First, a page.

Conference for Parents Cardiff 2013
In May 2013, the HemiHelp conference for parents took place at the Thornhill Church Centre, an excellent venue on the outskirts of Cardiff; and we even had a warm, sunny day for it. Twenty four families attended, from various parts of Wales as well as England, and while all the children (including brothers and sisters) were busy with activities upstairs their parents had a full programme of presentations on ‘perspectives on living with hemiplegia’.
‘The workshop was great. I enjoyed making things’ (Hattie, aged 7)
Our first speaker was Michelle Barber, a consultant paediatrician based in Newport, who gave us a very full and useful overview of hemiplegia (now, it turns out, officially known as Spastic Unilateral Cerebral Palsy). Michelle, as a neurologist with a particular interest in epilepsy, made sure she gave enough emphasis to this and the other ‘invisible’ effects of hemiplegia that can be far more disabling as a child grows up than their visible impairment.
By contrast, our next presentation, by senior physiotherapist Gabriela Todd, not surprisingly concentrated on the physical, and how activity leads to independence of all kinds. Gabriela began with a look at the importance of early intervention for both movement and sensory development, and also stressed the importance of continuing participation in active leisure, whether in the family or local facilities, either inclusive or disability based depending on the child’s ability.
‘It’s fun and it makes me happy’ (child talking about cycling)
Gabriela however quickly got on to the activity closest to her heart – cycling, with its enormous benefits for both muscles and moods. Gabriela is very much involved with a local organisation called Pedal Power , whose mission is ‘to make cycling accessible to all’. They have two cycling centres in the Cardiff area, with a range of bikes and trikes to hire (so someone can discover what’s best for them before buying an expensive model) and run an assessment and cycle maintenance service.
Lucky people in Cardiff – but Pedal Power also runs training courses open to anyone. One of their main ideas, that differs from the conventional way of teaching children with hemiplegia to cycle, is to start by developing the child’s balance, using a running bike without pedals, and only then going on to a more conventional bike (read a family’s experience of riding a balance bike on page 11)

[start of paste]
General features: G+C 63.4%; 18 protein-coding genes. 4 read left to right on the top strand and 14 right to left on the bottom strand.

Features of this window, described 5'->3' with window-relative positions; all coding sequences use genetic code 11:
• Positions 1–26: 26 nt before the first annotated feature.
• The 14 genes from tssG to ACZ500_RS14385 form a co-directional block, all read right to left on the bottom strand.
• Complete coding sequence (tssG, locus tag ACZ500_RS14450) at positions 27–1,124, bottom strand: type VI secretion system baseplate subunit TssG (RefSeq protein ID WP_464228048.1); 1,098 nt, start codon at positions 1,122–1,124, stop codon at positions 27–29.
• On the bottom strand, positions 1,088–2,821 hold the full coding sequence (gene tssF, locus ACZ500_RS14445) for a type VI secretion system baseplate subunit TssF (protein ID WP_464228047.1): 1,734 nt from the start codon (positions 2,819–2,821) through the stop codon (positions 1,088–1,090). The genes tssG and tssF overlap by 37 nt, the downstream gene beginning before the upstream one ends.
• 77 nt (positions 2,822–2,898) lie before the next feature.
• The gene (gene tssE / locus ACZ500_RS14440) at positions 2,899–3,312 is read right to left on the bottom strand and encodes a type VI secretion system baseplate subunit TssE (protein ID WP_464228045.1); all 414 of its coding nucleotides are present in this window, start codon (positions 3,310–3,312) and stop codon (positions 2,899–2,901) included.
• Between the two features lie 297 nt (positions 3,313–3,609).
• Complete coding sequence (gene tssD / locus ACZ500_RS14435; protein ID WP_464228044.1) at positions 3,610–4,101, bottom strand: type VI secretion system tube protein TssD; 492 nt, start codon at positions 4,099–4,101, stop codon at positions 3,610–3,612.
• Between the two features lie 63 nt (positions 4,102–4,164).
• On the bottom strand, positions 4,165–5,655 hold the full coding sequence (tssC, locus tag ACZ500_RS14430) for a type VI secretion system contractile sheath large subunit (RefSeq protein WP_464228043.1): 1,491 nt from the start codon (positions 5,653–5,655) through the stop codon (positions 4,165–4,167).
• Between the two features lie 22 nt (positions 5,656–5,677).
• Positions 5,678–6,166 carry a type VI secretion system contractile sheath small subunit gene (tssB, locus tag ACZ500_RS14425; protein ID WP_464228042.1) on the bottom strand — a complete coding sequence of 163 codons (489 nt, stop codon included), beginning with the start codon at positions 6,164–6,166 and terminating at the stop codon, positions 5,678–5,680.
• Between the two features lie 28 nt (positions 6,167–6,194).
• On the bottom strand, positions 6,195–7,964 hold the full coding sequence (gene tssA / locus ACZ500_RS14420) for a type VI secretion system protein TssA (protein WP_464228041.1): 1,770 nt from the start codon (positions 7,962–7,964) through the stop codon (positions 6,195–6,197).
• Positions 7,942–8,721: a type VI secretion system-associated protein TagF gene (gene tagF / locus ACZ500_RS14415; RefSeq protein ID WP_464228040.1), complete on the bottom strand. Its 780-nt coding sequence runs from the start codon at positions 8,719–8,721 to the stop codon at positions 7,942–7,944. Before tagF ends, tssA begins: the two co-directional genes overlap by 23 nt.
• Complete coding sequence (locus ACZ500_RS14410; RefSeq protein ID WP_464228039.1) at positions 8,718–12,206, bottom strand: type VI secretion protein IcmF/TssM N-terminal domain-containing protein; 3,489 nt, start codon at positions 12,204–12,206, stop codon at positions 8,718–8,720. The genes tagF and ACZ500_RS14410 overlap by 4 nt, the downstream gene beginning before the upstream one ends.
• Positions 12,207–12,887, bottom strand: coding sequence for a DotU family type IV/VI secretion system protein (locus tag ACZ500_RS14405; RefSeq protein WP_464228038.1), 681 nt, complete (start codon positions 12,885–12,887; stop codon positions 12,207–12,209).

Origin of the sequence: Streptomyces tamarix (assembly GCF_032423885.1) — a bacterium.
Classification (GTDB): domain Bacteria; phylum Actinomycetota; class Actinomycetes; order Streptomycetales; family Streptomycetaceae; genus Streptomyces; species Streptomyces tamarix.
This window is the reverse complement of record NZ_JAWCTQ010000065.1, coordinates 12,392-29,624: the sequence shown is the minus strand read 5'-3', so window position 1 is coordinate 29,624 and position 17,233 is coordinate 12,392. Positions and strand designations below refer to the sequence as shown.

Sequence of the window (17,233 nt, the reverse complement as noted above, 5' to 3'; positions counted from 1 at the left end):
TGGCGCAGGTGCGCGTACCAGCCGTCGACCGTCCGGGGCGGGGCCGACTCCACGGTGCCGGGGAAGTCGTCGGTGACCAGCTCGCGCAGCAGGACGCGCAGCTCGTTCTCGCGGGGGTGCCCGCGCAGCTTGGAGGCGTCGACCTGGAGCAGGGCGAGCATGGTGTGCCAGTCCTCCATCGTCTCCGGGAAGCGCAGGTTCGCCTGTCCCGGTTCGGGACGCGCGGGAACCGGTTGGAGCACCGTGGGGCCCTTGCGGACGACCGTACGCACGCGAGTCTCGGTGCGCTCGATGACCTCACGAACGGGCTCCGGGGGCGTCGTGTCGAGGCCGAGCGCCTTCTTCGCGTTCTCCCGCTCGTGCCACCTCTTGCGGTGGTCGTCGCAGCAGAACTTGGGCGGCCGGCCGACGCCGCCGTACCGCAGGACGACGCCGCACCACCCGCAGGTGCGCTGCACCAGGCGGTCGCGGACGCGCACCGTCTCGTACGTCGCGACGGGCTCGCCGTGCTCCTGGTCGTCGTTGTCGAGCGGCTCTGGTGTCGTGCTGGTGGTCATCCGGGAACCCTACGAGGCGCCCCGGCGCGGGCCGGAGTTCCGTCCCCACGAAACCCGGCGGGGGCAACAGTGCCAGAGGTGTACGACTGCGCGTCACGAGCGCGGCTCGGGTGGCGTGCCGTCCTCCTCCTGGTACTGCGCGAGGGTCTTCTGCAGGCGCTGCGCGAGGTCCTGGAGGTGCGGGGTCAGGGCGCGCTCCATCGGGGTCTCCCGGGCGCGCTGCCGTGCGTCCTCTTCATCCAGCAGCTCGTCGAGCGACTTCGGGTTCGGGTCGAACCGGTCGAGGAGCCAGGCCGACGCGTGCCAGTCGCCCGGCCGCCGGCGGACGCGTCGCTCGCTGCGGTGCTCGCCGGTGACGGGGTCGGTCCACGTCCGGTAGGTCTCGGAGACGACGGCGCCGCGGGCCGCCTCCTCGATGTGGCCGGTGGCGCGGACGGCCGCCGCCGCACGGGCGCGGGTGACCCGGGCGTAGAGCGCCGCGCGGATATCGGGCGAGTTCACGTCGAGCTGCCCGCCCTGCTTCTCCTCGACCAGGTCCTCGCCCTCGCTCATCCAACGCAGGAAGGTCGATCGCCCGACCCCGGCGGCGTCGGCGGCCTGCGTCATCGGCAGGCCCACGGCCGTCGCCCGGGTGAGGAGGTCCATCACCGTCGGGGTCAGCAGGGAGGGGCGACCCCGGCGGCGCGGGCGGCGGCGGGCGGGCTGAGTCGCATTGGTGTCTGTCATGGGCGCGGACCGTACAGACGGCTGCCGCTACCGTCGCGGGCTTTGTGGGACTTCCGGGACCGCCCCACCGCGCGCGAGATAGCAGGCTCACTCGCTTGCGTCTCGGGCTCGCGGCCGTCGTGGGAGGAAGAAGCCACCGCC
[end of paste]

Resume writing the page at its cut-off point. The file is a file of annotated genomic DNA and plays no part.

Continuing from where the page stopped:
‘We found this talk helpful as doubted we’d get T to ride a bike independently, but hope to make it on one of Gabriella’s courses to see if we can get him going.’ (parent)
The fine weather made it difficult to lure some families back indoors after lunch, where they divided into groups for the main session. Some listened to Denise Inger of Snap Cymru, the organisation that runs Parent Partnership Services in Wales, talk about negotiating transition first between nursery and school and then between primary and secondary education. And for those whose children didn’t fall into one or other relevant age range, they had the chance for a chat session with other parents, facilitated by HemiHelp trustee and parent Anna Philips. Being able to share hopes, concerns and experiences is always an important part of HemiHelp events, especially since children with hemiplegia are spread all over the country and they and their parents may not otherwise meet people like them.
‘She loved that she met someone who has hemi just like her’ (parent)
But before that came the undoubted highlight of the day, when two adult members of HemiHelp, Joanna Sholem and Deena Hundalani, talked about their experience of growing up with hemiplegia. Most families had never met an adult with the condition, and they found the two stories, showing that having hemiplegia doesn’t mean living half a life, both moving and inspiring.
‘Loved these two ladies, a real inspiration and valuable to listen to’
All in all, the day was judged a great success. Watch this space for the next one – it may be near you!
Catch up on the day's presentations:
An overview of strengths and difficulties that children with hemiplegia may face - Dr Michelle Barber, Consultant Paediatrician Child Health Department, Royal Gwent Hospital and Serennu Childrens Centre, Newport